Many states guarantee workers some form of unpaid or paid time off to vote, even though Election Day isn't a U.S. federal holiday.
But this voting season, taking place amid the COVID-19 pandemic, may require additional shifts. There may be a need for states to increase the voting time allowed during a workday to comply with safety protocols, among other things, according to Rich Fuerstenberg, a senior partner at Mercer, a human resources consulting firm. Fuerstenberg and representatives from companies that give employees time off to vote discussed with HR Dive in-person voting, mail-in ballots and empowering employees to use their voices.
Time to Vote initiative
Corporate employees at Levi Strauss & Co. will receive five hours of paid time off on Election Day, Nov. 3, to vote, Tracy Layney, senior vice president and chief human resources officer at Levi Strauss & Co., told HR Dive in an email. "Retail employees are also given paid time to vote and the option to coordinate a flexible schedule with their manager," Layney said. "In addition, we also offer employees five hours of paid time off per month to volunteer for campaigns, canvassing or other voter engagement efforts, as we did for the midterms in 2018."
Ahead of the 2018 elections, Levi Strauss & Co. partnered with Patagonia to launch Time to Vote, "a diverse coalition of companies that came together to help ensure employees had time to vote," Layney said. The nonpartisan initiative represents "more than 2 million workers," according to a Feb. 19, 2020, announcement, with plans to "more than double in size." Paid time off to vote is a priority for CEOs and business owners who join the coalition.
"Voting is a fundamental tenet of democracy," Layney said. "We believe that the more people who feel empowered to use their voice, the stronger this country will be. But even in the best of times, many Americans struggle to get time off work to vote."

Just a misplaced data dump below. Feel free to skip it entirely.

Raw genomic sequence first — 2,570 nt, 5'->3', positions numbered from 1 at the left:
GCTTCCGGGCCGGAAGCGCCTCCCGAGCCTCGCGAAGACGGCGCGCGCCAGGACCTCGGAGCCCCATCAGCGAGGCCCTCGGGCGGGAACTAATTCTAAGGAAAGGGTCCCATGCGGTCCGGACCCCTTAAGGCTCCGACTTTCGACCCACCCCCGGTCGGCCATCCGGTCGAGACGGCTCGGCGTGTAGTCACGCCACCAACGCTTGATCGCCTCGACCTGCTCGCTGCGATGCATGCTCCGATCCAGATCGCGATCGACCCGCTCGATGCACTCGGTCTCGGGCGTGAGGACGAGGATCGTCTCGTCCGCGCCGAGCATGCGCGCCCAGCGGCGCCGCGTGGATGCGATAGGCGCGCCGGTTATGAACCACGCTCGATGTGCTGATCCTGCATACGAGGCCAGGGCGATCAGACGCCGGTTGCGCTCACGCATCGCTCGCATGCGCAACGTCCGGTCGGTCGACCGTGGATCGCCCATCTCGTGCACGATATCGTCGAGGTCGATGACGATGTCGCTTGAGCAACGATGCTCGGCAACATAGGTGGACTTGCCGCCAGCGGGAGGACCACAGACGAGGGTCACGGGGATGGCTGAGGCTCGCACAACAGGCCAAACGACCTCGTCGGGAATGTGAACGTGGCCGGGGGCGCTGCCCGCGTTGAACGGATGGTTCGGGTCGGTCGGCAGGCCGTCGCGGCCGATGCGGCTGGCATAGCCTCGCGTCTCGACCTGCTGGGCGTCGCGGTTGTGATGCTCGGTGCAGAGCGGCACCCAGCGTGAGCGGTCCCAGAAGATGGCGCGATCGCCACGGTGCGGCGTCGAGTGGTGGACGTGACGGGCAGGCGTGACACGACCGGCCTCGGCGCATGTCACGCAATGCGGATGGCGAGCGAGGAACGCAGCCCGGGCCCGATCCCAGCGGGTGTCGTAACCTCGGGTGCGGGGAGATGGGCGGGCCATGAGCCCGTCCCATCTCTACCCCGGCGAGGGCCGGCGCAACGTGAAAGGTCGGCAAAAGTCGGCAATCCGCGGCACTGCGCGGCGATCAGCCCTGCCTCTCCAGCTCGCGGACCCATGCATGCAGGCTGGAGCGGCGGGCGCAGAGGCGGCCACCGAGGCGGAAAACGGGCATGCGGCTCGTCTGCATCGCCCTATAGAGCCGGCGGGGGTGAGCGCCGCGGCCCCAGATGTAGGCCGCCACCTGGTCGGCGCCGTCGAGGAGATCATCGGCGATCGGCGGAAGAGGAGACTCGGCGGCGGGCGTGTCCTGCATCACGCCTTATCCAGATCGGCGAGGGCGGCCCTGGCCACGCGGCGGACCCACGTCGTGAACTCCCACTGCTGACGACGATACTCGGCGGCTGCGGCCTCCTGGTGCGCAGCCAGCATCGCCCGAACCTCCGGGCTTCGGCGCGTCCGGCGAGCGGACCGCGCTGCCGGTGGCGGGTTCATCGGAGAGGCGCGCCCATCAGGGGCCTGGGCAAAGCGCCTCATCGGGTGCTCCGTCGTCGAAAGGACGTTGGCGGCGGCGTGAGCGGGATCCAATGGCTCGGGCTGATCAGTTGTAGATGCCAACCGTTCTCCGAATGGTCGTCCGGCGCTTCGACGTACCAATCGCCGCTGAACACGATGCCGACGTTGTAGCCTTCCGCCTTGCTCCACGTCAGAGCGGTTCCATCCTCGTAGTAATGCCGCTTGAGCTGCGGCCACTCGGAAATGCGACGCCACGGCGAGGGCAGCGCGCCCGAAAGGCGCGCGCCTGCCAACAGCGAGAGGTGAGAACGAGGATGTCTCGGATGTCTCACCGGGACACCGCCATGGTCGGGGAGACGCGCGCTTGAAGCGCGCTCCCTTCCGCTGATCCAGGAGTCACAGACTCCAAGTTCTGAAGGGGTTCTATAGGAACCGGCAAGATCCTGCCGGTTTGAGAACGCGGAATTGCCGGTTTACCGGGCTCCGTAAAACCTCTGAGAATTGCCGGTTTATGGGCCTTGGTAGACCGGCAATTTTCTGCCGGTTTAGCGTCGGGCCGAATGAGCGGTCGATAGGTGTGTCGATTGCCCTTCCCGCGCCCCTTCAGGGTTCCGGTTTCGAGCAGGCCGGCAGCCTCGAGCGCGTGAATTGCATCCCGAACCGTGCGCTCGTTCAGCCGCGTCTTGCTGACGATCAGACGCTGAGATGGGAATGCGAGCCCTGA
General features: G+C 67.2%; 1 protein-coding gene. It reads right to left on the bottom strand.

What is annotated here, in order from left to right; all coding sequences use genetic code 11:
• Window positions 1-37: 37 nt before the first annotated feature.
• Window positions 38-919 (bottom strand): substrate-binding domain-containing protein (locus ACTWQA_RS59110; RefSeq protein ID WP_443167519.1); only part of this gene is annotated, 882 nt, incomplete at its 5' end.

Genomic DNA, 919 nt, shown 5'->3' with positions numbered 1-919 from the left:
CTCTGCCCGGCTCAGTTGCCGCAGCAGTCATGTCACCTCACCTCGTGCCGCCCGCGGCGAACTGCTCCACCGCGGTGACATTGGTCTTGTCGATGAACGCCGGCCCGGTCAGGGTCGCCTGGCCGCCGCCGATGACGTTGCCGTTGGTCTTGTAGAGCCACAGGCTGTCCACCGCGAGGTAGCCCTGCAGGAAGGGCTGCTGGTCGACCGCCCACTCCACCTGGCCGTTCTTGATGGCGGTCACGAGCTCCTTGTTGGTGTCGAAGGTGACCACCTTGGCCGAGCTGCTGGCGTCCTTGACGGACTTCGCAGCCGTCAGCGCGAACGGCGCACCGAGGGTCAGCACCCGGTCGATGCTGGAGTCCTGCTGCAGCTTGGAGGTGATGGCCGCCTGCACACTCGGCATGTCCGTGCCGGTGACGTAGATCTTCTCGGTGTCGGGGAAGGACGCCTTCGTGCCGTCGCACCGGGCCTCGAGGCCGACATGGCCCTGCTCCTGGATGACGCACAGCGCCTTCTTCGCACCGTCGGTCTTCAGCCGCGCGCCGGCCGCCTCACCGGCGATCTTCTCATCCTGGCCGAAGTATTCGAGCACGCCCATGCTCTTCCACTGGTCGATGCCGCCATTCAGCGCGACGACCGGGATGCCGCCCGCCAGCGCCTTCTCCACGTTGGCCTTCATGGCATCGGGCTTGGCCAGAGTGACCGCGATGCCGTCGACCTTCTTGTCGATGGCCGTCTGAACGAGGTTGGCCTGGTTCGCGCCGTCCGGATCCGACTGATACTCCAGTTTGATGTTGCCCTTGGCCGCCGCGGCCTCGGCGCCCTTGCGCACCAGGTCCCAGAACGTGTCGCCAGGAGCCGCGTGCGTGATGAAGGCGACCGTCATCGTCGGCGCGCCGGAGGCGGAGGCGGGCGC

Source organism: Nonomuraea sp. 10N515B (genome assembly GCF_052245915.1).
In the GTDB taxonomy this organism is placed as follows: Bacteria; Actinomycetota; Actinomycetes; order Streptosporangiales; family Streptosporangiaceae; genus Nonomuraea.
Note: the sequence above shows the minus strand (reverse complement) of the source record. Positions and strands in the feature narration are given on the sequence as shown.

Time to Vote is again activated in 2020 to "make it as easy as possible for our employees to vote, especially given the unique challenges voters are facing this year," Layney said. "And we're asking other employers to join us so that we can help contribute to a strong turnout this election season." In 2018, Levi Strauss & Co. made employees aware of the benefit through in-person events, Layney said.
However, with store closures to prevent the spread of the novel coronavirus, the company pivoted to virtual communications. There is an online voting hub for employees with voting information and resources on how to volunteer and get involved in the election season, Layney said. "We're in frequent contact over email with the latest updates on how employees can use their voice — and their time — to participate in our democracy," she said. Before the pandemic, "Levi's had already been taking greater control of its own retail operations, including through e-commerce, so it's not all that surprising that its retail and manufacturing operations were spared job cuts," according to Retail Dive.
Farmers Insurance, a coalition participant, "places a high value on our people's ability to exercise their civic duties and participate in the democratic process," Trevor Chapman, a Farmers Insurance spokesperson, told HR Dive in an email. "We believe everyone at Farmers should feel empowered to make a difference in their communities across the country and should not have to choose between earning a paycheck and voting," Chapman said.